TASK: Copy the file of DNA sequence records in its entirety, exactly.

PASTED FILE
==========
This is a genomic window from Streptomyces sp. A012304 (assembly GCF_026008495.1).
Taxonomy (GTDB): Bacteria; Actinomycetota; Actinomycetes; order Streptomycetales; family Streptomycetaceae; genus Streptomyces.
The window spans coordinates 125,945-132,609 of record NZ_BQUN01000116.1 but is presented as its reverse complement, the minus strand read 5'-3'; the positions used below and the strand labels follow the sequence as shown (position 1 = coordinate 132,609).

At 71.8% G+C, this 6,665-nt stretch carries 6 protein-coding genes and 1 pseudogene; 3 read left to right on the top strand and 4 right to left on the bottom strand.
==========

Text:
This is a genomic window from Streptomyces sp. A012304 (assembly GCF_026008495.1).
Taxonomy (GTDB): Bacteria; Actinomycetota; Actinomycetes; order Streptomycetales; family Streptomycetaceae; genus Streptomyces.
The window spans coordinates 125,945-132,609 of record NZ_BQUN01000116.1 but is presented as its reverse complement, the minus strand read 5'-3'; the positions used below and the strand labels follow the sequence as shown (position 1 = coordinate 132,609).

At 71.8% G+C, this 6,665-nt stretch carries 6 protein-coding genes and 1 pseudogene; 3 read left to right on the top strand and 4 right to left on the bottom strand.